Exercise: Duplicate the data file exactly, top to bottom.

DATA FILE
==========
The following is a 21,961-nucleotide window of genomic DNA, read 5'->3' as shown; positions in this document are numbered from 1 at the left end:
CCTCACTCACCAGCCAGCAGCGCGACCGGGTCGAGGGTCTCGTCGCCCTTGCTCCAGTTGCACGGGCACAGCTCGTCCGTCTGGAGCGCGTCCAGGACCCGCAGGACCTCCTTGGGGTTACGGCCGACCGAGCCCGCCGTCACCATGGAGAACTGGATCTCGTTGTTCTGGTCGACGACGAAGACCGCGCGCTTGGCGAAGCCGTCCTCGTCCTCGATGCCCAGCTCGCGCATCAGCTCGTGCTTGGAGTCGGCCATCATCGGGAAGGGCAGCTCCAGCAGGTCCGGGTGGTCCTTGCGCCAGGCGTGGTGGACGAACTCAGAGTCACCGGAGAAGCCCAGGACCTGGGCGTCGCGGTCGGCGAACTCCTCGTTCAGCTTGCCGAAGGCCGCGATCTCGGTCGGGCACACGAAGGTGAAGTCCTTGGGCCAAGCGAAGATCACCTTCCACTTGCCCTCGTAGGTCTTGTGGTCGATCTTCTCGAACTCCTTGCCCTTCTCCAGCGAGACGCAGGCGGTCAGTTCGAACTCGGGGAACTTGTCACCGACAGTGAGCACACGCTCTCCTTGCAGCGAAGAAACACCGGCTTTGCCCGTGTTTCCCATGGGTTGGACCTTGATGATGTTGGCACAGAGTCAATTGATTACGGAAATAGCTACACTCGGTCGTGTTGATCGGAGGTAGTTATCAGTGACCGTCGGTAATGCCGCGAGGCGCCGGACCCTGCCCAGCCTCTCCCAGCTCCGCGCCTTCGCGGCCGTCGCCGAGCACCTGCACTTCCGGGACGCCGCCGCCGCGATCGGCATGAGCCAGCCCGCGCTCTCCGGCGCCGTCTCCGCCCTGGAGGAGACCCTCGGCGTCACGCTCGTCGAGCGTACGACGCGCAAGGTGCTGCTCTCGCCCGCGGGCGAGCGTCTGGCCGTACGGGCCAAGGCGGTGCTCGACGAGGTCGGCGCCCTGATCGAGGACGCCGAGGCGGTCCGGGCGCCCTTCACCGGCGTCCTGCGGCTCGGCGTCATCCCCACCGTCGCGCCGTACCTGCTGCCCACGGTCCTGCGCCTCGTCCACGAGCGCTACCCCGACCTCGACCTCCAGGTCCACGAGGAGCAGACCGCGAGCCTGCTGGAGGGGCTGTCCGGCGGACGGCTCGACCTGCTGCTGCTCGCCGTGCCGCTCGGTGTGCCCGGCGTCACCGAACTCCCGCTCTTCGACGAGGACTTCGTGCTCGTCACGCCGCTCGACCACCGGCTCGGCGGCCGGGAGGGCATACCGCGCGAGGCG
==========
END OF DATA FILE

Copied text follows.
The following is a 21,961-nucleotide window of genomic DNA, read 5'->3' as shown; positions in this document are numbered from 1 at the left end:
CCTCACTCACCAGCCAGCAGCGCGACCGGGTCGAGGGTCTCGTCGCCCTTGCTCCAGTTGCACGGGCACAGCTCGTCCGTCTGGAGCGCGTCCAGGACCCGCAGGACCTCCTTGGGGTTACGGCCGACCGAGCCCGCCGTCACCATGGAGAACTGGATCTCGTTGTTCTGGTCGACGACGAAGACCGCGCGCTTGGCGAAGCCGTCCTCGTCCTCGATGCCCAGCTCGCGCATCAGCTCGTGCTTGGAGTCGGCCATCATCGGGAAGGGCAGCTCCAGCAGGTCCGGGTGGTCCTTGCGCCAGGCGTGGTGGACGAACTCAGAGTCACCGGAGAAGCCCAGGACCTGGGCGTCGCGGTCGGCGAACTCCTCGTTCAGCTTGCCGAAGGCCGCGATCTCGGTCGGGCACACGAAGGTGAAGTCCTTGGGCCAAGCGAAGATCACCTTCCACTTGCCCTCGTAGGTCTTGTGGTCGATCTTCTCGAACTCCTTGCCCTTCTCCAGCGAGACGCAGGCGGTCAGTTCGAACTCGGGGAACTTGTCACCGACAGTGAGCACACGCTCTCCTTGCAGCGAAGAAACACCGGCTTTGCCCGTGTTTCCCATGGGTTGGACCTTGATGATGTTGGCACAGAGTCAATTGATTACGGAAATAGCTACACTCGGTCGTGTTGATCGGAGGTAGTTATCAGTGACCGTCGGTAATGCCGCGAGGCGCCGGACCCTGCCCAGCCTCTCCCAGCTCCGCGCCTTCGCGGCCGTCGCCGAGCACCTGCACTTCCGGGACGCCGCCGCCGCGATCGGCATGAGCCAGCCCGCGCTCTCCGGCGCCGTCTCCGCCCTGGAGGAGACCCTCGGCGTCACGCTCGTCGAGCGTACGACGCGCAAGGTGCTGCTCTCGCCCGCGGGCGAGCGTCTGGCCGTACGGGCCAAGGCGGTGCTCGACGAGGTCGGCGCCCTGATCGAGGACGCCGAGGCGGTCCGGGCGCCCTTCACCGGCGTCCTGCGGCTCGGCGTCATCCCCACCGTCGCGCCGTACCTGCTGCCCACGGTCCTGCGCCTCGTCCACGAGCGCTACCCCGACCTCGACCTCCAGGTCCACGAGGAGCAGACCGCGAGCCTGCTGGAGGGGCTGTCCGGCGGACGGCTCGACCTGCTGCTGCTCGCCGTGCCGCTCGGTGTGCCCGGCGTCACCGAACTCCCGCTCTTCGACGAGGACTTCGTGCTCGTCACGCCGCTCGACCACCGGCTCGGCGGCCGGGAGGGCATACCGCGCGAGGCG